Blu-ray Review: Night of the Animated Dead (2021)

November 22, 2021

Written by DanXIII

Daniel XIII; the result of an arcane ritual involving a King Diamond album, a box of Count Chocula, and a copy of Swank magazine, is a screenwriter, director, producer, actor, artist, and reviewer of fright flicks…Who hates ya baby?

“Warner Bros. Home Entertainment provided me with a free copy of the DVD I reviewed in this Blog Post. The opinions I share are my own”

Night of the Animated Dead is, and get this, an animated version of Night of the Living Dead. Yeah, I have no idea why either…

The story of this flick is exactly the same as the George Romero directed, John Russo scripted 1968 masterpiece that made zombies into the iconic move monsters they are today:

Barbra (the Ginger Snaps‘ series Katharine Isabelle) retreats to a nearby deserted farmhouse after a ghoul attacks and kills her brother at a cemetery on the outskirts of Pittsburgh. Once there she encounters Ben (Psych’s Dulé Hill) and a handful of other survivors of what is revealed to be a full-on zombie apocalypse (quite fresh in ’68, not so much now… ).

The small band tries to keep their shit together while trying to survive the night without being eaten alive and joining the ranks of the undead themselves!

Outside of showing a few things the actual film doesn’t (Ben’s story of how he came to the farmhouse is showcased here), the story is nearly identical… and here we stumble on to this film’s greatest stumbling block; why does it even exist?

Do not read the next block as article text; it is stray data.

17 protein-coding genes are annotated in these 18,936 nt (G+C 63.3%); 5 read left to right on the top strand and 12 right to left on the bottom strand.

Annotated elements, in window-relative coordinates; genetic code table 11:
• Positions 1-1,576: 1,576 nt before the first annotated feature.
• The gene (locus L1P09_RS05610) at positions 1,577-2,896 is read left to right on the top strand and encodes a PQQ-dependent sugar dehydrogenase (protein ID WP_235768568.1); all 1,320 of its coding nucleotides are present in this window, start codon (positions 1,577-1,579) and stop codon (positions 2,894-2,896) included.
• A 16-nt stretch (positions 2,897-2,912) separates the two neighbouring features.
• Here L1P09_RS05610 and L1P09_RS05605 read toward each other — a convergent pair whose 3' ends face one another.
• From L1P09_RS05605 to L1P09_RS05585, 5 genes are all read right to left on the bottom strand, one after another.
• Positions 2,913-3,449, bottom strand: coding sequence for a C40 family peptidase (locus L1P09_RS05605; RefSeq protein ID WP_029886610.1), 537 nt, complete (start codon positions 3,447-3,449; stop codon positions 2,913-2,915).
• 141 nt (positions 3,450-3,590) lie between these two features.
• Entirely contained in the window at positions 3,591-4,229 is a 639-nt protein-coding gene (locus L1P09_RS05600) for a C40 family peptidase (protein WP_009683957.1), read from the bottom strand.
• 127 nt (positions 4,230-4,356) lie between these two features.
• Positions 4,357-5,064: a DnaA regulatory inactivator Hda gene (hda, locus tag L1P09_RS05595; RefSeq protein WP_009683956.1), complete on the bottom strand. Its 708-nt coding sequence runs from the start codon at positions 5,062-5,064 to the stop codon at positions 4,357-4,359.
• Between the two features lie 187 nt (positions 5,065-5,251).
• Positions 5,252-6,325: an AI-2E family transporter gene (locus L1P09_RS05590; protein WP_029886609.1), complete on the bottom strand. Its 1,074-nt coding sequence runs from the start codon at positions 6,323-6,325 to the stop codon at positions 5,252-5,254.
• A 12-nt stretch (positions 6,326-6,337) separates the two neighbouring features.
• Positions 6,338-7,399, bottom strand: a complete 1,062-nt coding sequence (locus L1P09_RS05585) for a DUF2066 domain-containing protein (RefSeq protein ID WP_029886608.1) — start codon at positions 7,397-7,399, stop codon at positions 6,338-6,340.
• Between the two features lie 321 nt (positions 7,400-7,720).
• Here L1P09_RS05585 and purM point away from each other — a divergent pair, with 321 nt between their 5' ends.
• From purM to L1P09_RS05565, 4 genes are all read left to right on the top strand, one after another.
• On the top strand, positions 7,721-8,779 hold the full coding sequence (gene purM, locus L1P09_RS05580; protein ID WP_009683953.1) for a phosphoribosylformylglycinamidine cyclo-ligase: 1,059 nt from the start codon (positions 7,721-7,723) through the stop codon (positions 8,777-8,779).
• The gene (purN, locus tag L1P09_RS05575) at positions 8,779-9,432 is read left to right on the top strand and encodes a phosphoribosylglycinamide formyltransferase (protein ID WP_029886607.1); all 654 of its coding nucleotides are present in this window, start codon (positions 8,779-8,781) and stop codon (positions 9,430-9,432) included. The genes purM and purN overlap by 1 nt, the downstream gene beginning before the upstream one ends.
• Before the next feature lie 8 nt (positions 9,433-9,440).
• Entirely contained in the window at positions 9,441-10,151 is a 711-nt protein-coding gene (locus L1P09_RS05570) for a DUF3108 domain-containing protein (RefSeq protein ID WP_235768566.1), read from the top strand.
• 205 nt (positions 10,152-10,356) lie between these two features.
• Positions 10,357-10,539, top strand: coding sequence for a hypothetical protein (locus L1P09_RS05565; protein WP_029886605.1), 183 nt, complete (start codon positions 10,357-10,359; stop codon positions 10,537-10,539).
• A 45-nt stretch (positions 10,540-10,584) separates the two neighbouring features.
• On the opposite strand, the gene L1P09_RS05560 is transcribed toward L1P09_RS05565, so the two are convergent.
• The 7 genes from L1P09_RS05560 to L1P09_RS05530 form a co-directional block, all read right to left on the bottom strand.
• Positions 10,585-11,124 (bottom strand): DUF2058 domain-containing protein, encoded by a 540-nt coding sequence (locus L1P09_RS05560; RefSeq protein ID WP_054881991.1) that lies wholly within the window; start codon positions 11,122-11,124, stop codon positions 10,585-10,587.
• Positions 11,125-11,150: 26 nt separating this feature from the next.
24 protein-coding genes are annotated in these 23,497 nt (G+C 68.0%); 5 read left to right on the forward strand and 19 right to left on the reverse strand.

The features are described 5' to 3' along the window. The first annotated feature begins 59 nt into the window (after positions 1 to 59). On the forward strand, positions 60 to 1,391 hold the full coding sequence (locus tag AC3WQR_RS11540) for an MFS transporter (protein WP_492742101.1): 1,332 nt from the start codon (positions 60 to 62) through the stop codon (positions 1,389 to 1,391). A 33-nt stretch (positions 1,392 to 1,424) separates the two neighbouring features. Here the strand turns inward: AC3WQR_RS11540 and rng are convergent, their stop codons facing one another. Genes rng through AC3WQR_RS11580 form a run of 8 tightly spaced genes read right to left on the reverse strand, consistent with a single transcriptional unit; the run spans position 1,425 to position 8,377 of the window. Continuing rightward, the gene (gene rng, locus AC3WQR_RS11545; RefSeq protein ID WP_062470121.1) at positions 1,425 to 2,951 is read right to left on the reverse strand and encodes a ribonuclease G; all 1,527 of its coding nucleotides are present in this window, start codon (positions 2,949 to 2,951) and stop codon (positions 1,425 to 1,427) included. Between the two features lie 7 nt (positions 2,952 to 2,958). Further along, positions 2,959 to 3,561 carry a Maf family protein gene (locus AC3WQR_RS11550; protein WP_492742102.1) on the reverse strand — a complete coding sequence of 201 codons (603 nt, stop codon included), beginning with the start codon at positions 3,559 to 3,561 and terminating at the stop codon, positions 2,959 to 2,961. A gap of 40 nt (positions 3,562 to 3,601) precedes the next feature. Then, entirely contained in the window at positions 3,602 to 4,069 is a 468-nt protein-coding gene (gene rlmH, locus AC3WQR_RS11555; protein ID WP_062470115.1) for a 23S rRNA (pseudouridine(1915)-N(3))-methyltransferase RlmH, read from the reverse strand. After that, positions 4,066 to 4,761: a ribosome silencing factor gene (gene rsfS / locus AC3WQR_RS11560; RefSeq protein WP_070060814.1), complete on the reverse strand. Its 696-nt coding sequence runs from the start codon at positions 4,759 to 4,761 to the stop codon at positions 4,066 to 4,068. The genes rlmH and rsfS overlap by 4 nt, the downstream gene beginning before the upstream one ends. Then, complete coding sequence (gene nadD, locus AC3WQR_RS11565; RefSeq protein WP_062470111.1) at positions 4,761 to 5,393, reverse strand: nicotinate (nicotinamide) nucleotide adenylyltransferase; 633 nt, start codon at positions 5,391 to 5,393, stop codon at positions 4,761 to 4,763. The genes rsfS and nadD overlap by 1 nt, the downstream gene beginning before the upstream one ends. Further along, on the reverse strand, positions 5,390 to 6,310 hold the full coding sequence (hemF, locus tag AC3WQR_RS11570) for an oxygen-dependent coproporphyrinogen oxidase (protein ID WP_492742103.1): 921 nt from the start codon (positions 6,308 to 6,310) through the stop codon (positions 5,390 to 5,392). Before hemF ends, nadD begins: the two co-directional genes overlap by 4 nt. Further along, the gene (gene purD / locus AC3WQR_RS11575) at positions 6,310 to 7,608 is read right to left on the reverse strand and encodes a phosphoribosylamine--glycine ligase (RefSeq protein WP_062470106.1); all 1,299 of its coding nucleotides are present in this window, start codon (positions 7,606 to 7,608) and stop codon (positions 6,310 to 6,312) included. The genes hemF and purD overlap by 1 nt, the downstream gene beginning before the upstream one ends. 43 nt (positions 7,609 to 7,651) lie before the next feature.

One could argue that a fully animated NotLD could be pretty damn sweet if it contained elements of the story not able to be presented by the original source materials shoe-string budget, or was presented in a stylistic manner unique to the animator’s vision.. but this film doesn’t do any of that really.

The animation is flat as hell and absolutely boring, nothing is really added to the established mythos… some of the backgrounds are pleasant, so there’s that. It’s also surreal to see the familiar events in color, rather than the moody black and white photography of the original.

Also, arguably the most iconic figure the film presented was the first ghoul Barbra and her brother encounter in the rural graveyard, played in the ’68 version by Bill Hinzman (and spun-off into a sort of unofficial sequel of his own in the form of 1988’s FleshEater), is just replaced by what looks like one of those hobo clown figurines and he’s bald… WHYYYYY?!!

There is a ten-minute behind-the-scenes featurette here that doesn’t really add much to the “Why does this exist?” debate, and serves as this Blu-ray releases sole bonus feature.

Worth it for hardcore fans only as a curio piece, Night of the Animated Dead is as useless as a salad bar would be to the gut-munchers that populate the film.

 

 

 

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